Kuala Lumpur, 2 April – More banks should consider waqf funding to improve affordable housing ownership by collaborating with stakeholders, said INCEIF President & CEO Prof Dato’ Dr Azmi Omar.
“Waqf, while already being used as a form of financing the property sector, tended to focus on commercial properties and the middle to high-end properties. Maybe the term ‘affordable housing’ is a stigma, but name-wise is a separate issue. More importantly, the whole idea of a waqf fund is to create permanency,” he said during a panel session discussing Islamic housing finance at an affordable housing conference here today.
He said that the permanent nature of the waqf fund would benefit the public as they would be able to reap continuous returns.
He pointed out the possibility of creating a cash waqf fund, whereby individuals could pool into that fund which would then be used to develop a property. This could transpire as the cost of land was almost free, hence leading to reduced cost of financing and construction.
“While the properties developed under the waqf fund are being leased, it could be done under a long-term arrangement. Houses built on waqf arrangement may be sold at affordable pricing, with part of proceeds being funnelled to other philanthropic activities,” Dato’ Azmi said.
Issues of housing supply, affordability and home ownership have been in focus in recent years. As a university that places importance on the practical implementation of policies affecting society at large, INCEIF has embarked on a research to make houses in Malaysia more affordable. With a grant provided by Khazanah Nasional Berhad, INCEIF has done a two-year study on funding issues affecting developers in building affordable houses. Last February, the findings were presented by INCEIF Subject Matter Expert on Islamic Banking & Finance Prof Saiful Azhar Rosly and PhD candidate Mohamed Ariff to the National Action Council on Cost of Living (NACCOL), in a monthly meeting chaired by Deputy Prime Minister Datuk Seri Dr Wan Azizah Wan Ismail in Putrajaya.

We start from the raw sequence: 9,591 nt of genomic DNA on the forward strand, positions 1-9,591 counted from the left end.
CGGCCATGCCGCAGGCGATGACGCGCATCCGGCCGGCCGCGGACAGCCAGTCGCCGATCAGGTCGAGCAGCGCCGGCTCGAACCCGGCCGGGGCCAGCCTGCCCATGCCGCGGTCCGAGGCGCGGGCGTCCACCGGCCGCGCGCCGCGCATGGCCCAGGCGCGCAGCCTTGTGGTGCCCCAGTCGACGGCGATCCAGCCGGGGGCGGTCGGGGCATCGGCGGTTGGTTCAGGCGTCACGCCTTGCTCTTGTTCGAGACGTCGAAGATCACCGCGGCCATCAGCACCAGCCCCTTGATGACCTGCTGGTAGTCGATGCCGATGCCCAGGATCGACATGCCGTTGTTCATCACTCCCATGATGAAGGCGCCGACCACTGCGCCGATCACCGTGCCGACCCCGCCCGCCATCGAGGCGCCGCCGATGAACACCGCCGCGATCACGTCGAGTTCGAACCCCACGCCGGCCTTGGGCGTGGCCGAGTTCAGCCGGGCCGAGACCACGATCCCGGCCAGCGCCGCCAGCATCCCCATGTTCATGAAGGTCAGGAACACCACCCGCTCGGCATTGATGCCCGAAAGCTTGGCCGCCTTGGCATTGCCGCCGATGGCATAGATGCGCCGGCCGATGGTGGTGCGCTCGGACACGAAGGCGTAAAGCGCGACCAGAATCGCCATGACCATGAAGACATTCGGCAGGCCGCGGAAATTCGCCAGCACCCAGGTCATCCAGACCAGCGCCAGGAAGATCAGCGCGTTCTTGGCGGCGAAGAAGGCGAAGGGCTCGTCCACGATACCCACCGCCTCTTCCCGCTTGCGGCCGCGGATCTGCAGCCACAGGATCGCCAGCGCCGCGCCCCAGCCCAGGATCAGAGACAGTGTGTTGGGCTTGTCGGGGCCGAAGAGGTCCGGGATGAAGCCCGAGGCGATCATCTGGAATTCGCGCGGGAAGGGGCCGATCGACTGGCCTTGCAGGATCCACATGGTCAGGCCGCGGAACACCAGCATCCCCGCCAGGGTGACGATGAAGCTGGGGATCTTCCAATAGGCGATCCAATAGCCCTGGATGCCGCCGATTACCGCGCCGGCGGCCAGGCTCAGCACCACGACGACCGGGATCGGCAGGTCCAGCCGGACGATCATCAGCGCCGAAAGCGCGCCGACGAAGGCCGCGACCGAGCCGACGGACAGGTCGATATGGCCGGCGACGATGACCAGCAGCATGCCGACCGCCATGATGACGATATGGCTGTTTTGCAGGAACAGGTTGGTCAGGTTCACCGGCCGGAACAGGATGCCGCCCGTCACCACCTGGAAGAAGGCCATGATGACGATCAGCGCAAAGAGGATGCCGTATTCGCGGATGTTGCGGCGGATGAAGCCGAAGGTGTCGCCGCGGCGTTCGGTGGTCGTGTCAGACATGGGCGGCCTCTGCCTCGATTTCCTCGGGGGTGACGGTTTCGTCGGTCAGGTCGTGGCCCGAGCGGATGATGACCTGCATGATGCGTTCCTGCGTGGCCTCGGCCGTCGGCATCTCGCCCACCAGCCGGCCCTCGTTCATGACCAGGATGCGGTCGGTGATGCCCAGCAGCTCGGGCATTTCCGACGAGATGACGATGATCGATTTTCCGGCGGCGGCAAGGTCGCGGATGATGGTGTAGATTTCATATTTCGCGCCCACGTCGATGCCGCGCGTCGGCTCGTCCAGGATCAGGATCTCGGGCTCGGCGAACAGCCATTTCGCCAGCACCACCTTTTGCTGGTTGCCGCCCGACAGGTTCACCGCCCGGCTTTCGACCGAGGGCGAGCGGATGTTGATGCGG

In his presentation, Prof Saiful highlighted that surveys carried out for the research identified five components affecting house prices. These are:
- Land cost
- Compliance cost
- Construction cost
- Finance cost
- Developers’ profit margin
INCEIF’s research zeroed in on the finance cost incurred by developers in building affordable houses. Based on this, the proposal focused on reducing finance cost through the setting up of an Islamic property trust fund, particularly one that could be utilised by small and medium type developers who might be overlooked by financial institutions.